The newly hatched youngof some (eg Campephaga, Hernipus,Tephrodornis) are covered with white or graydown which blends in perfectly with thenest and environment. The fledglings aresimilar to females and differences betweensexes are minimal except for Campephagaspecies. In this genus the males arepredominantly black with little differencebetween them and some species havepatches of bare yellowish skin at the sidesof the gape which is unique in the family.The females are so different from the malesthat they might easily pass for anotherspecies.

In direct contrast the minivets are daintyand strikingly colored with slender narrowwings with a prominent wing bar, and along strongly graduated tail. There is amarked difference between the sexes. TheScarlet minivet has the whole of the head,throat, back, most of the wings. and central tail feathers black, the rest of the plumagebeing red. The female is just as striking withyellow replacing the red and also the blackon the chin, throat and forehead. In contrastthe male Ashy minivet has a gray back andrump, black and white tail, a prominentblack nape and crown, and white on theforehead and underparts. The female andjuveniles are similarly colored and patternedbut not so prominently.

All the family, particularly the minivets,are gregarious and are usually first locatedin parties of up to go or more birds as theymove through the tops of trees in search offood. They invariably make up part of anymixed feeding flocks, which are a character-istic of the forests and open woodlands ofIndia and the whole of Southeast Asia.Minivets move through the canopy in noisyparties as they follow each other searchingfor insects. Flycatcher-shrikes do the samebut also catch insects on the wing, and theirbills are proportionally shorter and wider atthe gape than those of other members of thefamily.

The wood-shrikes are a little morecumbersome and slow moving when feed-ing but will catch insects in flight and feedon the ground when necessary. The largerCoracina species also form loose feedingparties and eat fruit in addition to insects.Most trillers do this as well but the Black-breasted triller, a montane forest species, isthought to eat only fruit. Some triflers inAustralia and the Ground cuckoo-shrikefeed mainly on the ground. The latter hasstrong legs well adapted for walking andrunning. In flight it is much like a cuckoowith black wings and tail contrasting witha gray mantle and head and the finely bar-red white underparts. The White-winged triller is a unique member of the family asthe male molts from a black and whitebreeding dress into a nonbreeding dressresembling the female’s which is brownabove and white (lightly streaked brown)below.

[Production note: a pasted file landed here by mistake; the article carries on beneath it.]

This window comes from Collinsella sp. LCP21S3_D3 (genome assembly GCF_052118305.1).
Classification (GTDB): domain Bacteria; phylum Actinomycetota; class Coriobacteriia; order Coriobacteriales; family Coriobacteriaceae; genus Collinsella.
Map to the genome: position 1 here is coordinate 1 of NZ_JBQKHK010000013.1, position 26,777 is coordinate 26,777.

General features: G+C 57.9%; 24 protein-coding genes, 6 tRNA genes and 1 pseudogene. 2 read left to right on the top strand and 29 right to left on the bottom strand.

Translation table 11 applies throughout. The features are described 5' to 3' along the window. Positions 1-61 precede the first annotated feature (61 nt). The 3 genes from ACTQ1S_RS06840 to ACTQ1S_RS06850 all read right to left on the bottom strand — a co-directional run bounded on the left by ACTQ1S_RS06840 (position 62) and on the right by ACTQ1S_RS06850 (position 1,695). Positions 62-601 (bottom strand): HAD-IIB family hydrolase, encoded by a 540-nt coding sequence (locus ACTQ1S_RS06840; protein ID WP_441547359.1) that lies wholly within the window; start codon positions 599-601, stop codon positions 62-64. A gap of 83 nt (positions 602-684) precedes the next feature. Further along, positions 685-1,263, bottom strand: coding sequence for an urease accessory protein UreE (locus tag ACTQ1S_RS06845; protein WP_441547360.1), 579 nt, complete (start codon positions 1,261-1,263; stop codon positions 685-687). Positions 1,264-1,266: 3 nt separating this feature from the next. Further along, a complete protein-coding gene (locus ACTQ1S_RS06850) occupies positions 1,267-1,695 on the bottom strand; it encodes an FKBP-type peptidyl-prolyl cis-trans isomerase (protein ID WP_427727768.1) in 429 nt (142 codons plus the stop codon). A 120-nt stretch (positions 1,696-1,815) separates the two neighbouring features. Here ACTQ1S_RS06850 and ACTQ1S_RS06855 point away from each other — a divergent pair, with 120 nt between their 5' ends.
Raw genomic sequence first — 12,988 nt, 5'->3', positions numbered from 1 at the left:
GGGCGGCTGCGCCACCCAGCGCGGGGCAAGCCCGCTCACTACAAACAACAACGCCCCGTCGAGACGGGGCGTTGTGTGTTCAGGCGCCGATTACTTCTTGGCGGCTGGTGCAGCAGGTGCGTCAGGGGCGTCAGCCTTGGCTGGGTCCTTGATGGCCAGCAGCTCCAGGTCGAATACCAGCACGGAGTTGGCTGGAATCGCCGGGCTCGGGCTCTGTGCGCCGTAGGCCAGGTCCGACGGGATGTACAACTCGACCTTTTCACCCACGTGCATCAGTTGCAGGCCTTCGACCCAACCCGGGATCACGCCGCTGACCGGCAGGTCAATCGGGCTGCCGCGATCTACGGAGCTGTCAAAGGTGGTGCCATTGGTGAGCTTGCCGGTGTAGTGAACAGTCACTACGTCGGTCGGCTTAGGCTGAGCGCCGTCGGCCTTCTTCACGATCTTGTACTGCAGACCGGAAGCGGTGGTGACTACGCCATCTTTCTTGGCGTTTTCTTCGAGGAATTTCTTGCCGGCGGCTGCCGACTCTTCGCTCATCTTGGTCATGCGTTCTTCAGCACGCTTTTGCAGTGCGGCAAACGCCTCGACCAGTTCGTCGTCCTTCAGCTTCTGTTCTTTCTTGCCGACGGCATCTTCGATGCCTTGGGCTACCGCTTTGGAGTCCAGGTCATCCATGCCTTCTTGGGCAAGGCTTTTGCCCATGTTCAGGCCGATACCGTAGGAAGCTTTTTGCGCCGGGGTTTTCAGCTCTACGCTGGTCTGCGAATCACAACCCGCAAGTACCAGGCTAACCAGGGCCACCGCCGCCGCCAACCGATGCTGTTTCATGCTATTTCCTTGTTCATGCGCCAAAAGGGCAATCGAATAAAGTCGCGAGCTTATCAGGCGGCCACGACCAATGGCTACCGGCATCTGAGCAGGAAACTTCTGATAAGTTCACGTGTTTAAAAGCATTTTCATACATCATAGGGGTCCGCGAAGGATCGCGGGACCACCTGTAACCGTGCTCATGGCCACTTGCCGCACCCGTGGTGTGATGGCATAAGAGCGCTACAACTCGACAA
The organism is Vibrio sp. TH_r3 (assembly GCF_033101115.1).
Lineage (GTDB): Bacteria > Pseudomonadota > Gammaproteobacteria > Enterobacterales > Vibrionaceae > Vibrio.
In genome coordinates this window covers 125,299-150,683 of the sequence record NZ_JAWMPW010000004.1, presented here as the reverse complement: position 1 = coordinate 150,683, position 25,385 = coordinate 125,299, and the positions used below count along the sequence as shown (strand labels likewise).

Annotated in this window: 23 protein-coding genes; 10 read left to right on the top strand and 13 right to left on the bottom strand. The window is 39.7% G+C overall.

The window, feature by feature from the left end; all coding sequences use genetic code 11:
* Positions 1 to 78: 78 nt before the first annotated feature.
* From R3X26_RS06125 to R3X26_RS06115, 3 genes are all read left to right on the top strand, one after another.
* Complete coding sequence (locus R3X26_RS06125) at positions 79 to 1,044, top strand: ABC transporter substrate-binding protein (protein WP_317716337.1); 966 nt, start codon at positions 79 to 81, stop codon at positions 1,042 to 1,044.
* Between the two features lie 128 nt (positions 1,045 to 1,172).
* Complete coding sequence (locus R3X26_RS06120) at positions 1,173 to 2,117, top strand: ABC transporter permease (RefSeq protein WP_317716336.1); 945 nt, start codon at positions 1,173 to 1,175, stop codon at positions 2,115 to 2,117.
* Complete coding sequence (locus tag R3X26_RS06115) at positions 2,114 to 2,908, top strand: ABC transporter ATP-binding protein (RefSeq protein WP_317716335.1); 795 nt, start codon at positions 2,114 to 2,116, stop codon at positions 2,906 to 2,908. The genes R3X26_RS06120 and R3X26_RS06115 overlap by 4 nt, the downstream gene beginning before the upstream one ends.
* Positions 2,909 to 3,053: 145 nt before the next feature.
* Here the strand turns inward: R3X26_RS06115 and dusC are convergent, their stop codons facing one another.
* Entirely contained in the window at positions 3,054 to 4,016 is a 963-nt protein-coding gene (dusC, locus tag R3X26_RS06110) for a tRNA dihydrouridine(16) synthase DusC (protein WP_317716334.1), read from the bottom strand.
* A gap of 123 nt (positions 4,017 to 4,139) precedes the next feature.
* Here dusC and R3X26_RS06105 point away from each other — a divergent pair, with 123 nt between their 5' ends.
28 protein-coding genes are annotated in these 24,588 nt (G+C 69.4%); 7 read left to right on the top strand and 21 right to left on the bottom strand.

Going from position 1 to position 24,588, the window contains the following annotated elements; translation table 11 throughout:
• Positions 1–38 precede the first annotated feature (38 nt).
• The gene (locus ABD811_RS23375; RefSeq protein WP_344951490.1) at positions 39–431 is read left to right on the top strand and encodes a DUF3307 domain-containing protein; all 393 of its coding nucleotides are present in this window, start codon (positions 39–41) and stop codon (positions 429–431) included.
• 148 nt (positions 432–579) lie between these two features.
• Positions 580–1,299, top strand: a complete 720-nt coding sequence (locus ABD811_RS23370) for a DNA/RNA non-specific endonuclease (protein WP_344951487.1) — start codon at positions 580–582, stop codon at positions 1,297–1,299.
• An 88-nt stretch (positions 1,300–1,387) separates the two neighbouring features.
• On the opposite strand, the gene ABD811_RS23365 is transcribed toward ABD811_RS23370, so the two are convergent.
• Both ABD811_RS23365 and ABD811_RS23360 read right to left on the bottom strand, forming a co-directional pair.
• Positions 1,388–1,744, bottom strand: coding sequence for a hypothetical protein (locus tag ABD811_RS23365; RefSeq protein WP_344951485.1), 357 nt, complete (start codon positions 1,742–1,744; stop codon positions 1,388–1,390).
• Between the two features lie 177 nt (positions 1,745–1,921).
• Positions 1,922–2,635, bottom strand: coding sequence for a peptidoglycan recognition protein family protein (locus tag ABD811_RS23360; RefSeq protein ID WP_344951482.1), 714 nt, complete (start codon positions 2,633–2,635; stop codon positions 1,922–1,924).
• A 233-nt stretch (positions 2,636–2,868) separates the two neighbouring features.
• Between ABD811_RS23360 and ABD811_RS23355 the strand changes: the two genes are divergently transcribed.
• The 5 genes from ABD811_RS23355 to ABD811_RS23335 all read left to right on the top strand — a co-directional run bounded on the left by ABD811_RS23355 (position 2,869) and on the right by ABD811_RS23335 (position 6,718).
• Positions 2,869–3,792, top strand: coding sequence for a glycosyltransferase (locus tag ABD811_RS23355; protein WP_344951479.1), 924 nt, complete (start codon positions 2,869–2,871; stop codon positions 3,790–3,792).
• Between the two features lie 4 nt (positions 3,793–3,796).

The courtship and breeding behavior ofthe family have been little studied. The maleScarlet minivet pursues the female into theair from a perch and seizes her tail in hisbill. They then spiral down together to theperch and just before landing he releases hertail. Such flights above the tree tops seemto be a feature of all minivets, but some ofthese may well be territorial in function asa similar spiraling descent has beenrecorded for a male White-winged trillerwhen defending his territory.

In the court-ship display of some larger cuckoo-shrikesthe male lifts each wing alternately and repeatedly for some seconds, while callingvigorously ; this is then repeated at intervals.However, females also flick their wings(Black cuckoo-shrike) and wing flickingseems characteristic of the group as it isoften observed after a bird perches. The maleBlack cuckoo-shrike performs a moth-likefluttering flight with tail fanned anddepressed during his courtship display.

Insome species (White-winged triller, Largecuckoo-shrike, flycatcher shrikes) bothsexes take part in nest building, incubationand feeding nestlings. In others (eg Scarletminivet, Flame-colored minivet) males feedthe nestlings and contribute a little to nestbuilding, whereas in others (Black cuckoo-shrike) the male only helps feed the nest-lings, although he may accompany thefemale while she builds.

Some species are single brooded butothers (Small minivet) have two broods inrapid succession, and some (Large cuckoo-shrike in India) have two breeding seasonsa year (February–April and August–October). Nest helpers have been recordedat nests of the Small minivet and the Groundcuckoo-shrike. The White-winged trillerdefends large territories in coastal areas ofAustralia but in the interior may breed inclose proximity to each other.

The Ashy minivet is the only long-distantmigrant of the family and leaves its breedingareas in China and USSR to winter inSoutheast Asia. Prior to migrating, flocks ofup to 150 birds form on the breedinggrounds. The rest of the family are mainlysedentary or nomadic but Australian speciesmove north–south over large distances andsome Indian species undergo altitudinalmigration.